The recommendation for outlet usage for refrigerators is based on manufacturer guidelines, as well as electrical codes. To avoid problems, it's advisable to follow any rules set by codes or as specified in the owner's manual. Otherwise, the refrigerators may not operate correctly; incorrect use may pose a fire or other safety hazard.
Refrigerator manufacturers recommend plugging the power cord into a separate, dedicated-circuit outlet. The manufacturer also usually specifies a certain voltage the appliance requires. Not using the proper amount of electrical power can affect the refrigerator's operation adversely.
City electrical codes may have a regulation governing appliance use; check with your city's zoning office. The code may state refrigerators require a separate outlet, equipped with ground-fault-circuit-interrupter protection. Because refrigerator outlets are within 6 feet of a water source, such as a faucet, GFCI protection is necessary to prevent electrical shock in the event the outlet comes in contact with water.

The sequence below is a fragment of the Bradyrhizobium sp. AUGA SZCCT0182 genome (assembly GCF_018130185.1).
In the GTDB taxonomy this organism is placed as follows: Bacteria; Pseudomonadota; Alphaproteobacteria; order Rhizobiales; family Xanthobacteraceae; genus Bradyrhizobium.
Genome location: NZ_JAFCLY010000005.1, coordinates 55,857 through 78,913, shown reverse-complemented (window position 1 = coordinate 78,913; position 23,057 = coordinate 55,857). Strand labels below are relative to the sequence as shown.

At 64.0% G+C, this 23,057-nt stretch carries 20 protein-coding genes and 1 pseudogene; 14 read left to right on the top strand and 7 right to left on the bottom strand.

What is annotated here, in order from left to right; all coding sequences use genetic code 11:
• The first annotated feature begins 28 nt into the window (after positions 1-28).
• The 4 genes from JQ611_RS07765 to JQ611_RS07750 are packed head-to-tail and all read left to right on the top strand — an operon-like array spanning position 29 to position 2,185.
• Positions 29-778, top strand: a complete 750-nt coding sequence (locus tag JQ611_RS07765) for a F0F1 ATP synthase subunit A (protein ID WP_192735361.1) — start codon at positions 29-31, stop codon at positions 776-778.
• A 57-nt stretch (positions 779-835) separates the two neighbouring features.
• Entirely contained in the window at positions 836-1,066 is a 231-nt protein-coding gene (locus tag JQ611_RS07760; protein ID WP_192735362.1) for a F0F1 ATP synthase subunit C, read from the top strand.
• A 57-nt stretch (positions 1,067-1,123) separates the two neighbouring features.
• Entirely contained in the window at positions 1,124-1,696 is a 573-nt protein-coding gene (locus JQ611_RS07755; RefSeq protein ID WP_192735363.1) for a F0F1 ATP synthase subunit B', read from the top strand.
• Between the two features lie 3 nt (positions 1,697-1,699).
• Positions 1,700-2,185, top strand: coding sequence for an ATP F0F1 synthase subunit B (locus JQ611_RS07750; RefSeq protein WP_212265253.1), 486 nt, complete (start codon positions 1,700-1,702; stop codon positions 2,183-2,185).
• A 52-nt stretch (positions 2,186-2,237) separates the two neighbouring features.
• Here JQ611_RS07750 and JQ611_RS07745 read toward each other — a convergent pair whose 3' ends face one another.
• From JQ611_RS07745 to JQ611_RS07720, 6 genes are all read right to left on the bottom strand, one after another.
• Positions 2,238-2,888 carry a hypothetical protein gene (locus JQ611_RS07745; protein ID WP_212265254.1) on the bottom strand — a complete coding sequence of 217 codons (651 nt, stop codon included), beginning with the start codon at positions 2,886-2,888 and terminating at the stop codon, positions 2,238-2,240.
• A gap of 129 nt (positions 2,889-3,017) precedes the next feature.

The refrigerators, when plugged into one outlet, must compete for their share of the electrical current. If the refrigerators, either separately or jointly, require more current than the circuit can provide, the wiring may overheat. The circuit breaker, when working properly, should shut off the outlet to prevent the wiring from operating in its heated state. But over time, when the wire is repeatedly overheated, the wire may become damaged or cause a fire.
Never use an extension cord with a refrigerator; it prevents the refrigerator from receiving the proper amount of power. Always follow the refrigerator manufacturer's guidelines for power use. If the electrical outlet connected to a refrigerator repeatedly shuts down and requires resetting through the circuit breaker, consult with a qualified electrician. The electrician can check the wiring and ensure the outlet has enough current to properly support the refrigerator's electrical needs.